In the Fall of 2018 I traveled to Iceland to pre-scout the route(s) for a potential photography workshop and tour in Iceland. Along with my friend and workshop assistant, Adam Holston, we made a 10-day foray into the Central Highlands and then a clockwise circumnavigation of the island, from the north and around to the southern coast. Armed with maps, potential shot lists, and measuring distances and times between locations, we began to put together the basic components of what would become our 2019 Fall in Iceland Photography Workshop and Tour.
In the Fall of 2018, while on a scouting trip in preparation for my 2019 Fall in Iceland Photography Workshop, I had the opportunity to attend and photograph a réttir near Arnes, Iceland. The réttir (sheep round-up) is an annual event during the month of September that occurs all over Iceland. I wrote a very detailed blog post about the réttir I photographer in 2018, which you can find here I would encourage you to read that post as I wrote a great deal about the sheep, the culture, and the process. However, for those who want to jump right into these images I will give you the Cliff Notes version on the event.
By the time Road F35 changed from paved to gravel the landscape itself had changed. The thermal zones of Geysir gave way to a landscape that was open and vast, punctuated by table top mountains and grassy volcanic plains. My traveling companion Adam and I were bound for the highland region of Kerlingarfjöll to begin an 11 day workshop scouting trip. The wind was picking up as we drove deeper into the highlands which certainly became an issue for us later that evening, but for now we were content to marvel at the landscape and moderate weather. After cresting a small bluff, the road dropped into a sweeping grass covered valley, and I saw sheep moving off to the right. Ahead of us was the large table top mountain, Bláfell with a wind driven cloud sitting over the summit, giving the appearance of an erupting volcano. I was thinking that there was an image to be made here.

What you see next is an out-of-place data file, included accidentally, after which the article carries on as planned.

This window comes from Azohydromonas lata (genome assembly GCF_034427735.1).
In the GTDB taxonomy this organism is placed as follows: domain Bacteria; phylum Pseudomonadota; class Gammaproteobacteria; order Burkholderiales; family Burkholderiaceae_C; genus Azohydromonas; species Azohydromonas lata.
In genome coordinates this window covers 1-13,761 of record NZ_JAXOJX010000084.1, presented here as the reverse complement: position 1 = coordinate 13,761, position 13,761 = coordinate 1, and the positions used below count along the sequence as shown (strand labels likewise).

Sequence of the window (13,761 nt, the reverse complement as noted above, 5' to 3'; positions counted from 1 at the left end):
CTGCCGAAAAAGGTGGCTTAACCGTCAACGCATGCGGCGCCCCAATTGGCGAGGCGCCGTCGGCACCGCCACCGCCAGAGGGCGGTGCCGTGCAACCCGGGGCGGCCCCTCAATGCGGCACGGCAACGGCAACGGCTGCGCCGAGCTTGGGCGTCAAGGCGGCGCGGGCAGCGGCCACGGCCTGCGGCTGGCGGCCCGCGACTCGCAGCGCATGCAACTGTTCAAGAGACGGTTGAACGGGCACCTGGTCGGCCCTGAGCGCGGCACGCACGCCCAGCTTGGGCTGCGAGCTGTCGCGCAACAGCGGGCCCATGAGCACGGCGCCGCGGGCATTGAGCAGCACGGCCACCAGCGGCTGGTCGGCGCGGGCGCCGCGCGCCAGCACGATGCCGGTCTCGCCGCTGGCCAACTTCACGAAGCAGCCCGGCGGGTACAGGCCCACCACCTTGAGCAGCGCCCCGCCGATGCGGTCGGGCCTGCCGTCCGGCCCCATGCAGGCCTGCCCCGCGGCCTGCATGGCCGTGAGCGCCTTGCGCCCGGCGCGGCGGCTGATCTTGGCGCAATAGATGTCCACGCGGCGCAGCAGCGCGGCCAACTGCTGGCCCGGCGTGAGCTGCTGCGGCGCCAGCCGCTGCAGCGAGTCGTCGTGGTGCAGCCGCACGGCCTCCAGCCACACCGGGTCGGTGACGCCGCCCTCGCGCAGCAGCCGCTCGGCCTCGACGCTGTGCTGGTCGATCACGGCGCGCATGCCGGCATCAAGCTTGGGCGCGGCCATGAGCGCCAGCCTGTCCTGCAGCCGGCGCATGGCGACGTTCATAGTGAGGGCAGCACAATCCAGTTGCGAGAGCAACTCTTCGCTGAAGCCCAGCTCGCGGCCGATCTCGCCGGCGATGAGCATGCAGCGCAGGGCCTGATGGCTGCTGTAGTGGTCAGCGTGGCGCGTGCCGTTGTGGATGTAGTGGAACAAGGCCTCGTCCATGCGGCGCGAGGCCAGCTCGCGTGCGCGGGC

Kerlingarfjöll is located in the central highlands of Iceland, north of Geysir, and nestled between the Langjökull and Hofsjökull glaciers. It is a landscape of incomparable beauty, with mountains painted by the remnants of winter snow, that rise up from a barren volcanic plain.
This quote by the author J.B. Jackson is never too far away in my thoughts when I am in the landscape. The concept of place, and our connections to place are powerful expressions in how we view our world. The Black Church at Búdir is one place, that for me, expresses a powerful sense of place and identity. Sitting on a windswept point in a harsh landscape, the church emotes a sense of hope, civility, and simple community. It is a building that is perfect in its simplicity, unadorned, vernacular, and free of extraneous decorations, it resonates with life.
Of all of the incredible locations we visited in Iceland in 2017, Vestrahorn in Stokksnes, was the one place that literally brought me to tears. I have never seen such a view where mountains, coastline, black sand dunes, and sky all combined to create such wonder. There were compositions everywhere I looked and at times I just framed and shot, reacting to the light and my own visceral feelings. It was truly magic.